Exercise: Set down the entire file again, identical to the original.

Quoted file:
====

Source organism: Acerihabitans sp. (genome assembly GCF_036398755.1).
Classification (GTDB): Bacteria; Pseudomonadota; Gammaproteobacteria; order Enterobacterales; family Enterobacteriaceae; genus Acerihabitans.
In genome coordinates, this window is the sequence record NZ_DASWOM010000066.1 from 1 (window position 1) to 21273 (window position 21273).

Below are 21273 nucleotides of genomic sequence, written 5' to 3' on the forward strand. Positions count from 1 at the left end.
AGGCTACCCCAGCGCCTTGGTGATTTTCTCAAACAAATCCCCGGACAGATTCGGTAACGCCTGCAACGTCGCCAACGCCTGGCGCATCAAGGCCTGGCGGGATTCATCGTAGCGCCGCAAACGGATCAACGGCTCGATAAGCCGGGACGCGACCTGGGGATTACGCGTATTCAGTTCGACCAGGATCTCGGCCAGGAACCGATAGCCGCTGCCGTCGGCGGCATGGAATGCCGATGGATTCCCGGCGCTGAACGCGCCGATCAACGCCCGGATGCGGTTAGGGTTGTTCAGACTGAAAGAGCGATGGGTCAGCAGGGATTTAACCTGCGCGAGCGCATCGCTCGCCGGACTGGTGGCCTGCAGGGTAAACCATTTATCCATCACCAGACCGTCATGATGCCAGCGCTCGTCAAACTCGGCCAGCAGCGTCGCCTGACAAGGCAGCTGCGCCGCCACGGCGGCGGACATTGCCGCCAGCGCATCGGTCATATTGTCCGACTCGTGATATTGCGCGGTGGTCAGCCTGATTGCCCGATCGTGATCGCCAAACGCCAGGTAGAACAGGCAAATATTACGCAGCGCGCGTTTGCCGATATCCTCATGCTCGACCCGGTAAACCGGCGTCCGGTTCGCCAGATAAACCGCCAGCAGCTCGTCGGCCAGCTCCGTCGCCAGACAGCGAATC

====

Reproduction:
Source organism: Acerihabitans sp. (genome assembly GCF_036398755.1).
Classification (GTDB): Bacteria; Pseudomonadota; Gammaproteobacteria; order Enterobacterales; family Enterobacteriaceae; genus Acerihabitans.
In genome coordinates, this window is the sequence record NZ_DASWOM010000066.1 from 1 (window position 1) to 21273 (window position 21273).

Below are 21273 nucleotides of genomic sequence, written 5' to 3' on the forward strand. Positions count from 1 at the left end.
AGGCTACCCCAGCGCCTTGGTGATTTTCTCAAACAAATCCCCGGACAGATTCGGTAACGCCTGCAACGTCGCCAACGCCTGGCGCATCAAGGCCTGGCGGGATTCATCGTAGCGCCGCAAACGGATCAACGGCTCGATAAGCCGGGACGCGACCTGGGGATTACGCGTATTCAGTTCGACCAGGATCTCGGCCAGGAACCGATAGCCGCTGCCGTCGGCGGCATGGAATGCCGATGGATTCCCGGCGCTGAACGCGCCGATCAACGCCCGGATGCGGTTAGGGTTGTTCAGACTGAAAGAGCGATGGGTCAGCAGGGATTTAACCTGCGCGAGCGCATCGCTCGCCGGACTGGTGGCCTGCAGGGTAAACCATTTATCCATCACCAGACCGTCATGATGCCAGCGCTCGTCAAACTCGGCCAGCAGCGTCGCCTGACAAGGCAGCTGCGCCGCCACGGCGGCGGACATTGCCGCCAGCGCATCGGTCATATTGTCCGACTCGTGATATTGCGCGGTGGTCAGCCTGATTGCCCGATCGTGATCGCCAAACGCCAGGTAGAACAGGCAAATATTACGCAGCGCGCGTTTGCCGATATCCTCATGCTCGACCCGGTAAACCGGCGTCCGGTTCGCCAGATAAACCGCCAGCAGCTCGTCGGCCAGCTCCGTCGCCAGACAGCGAATC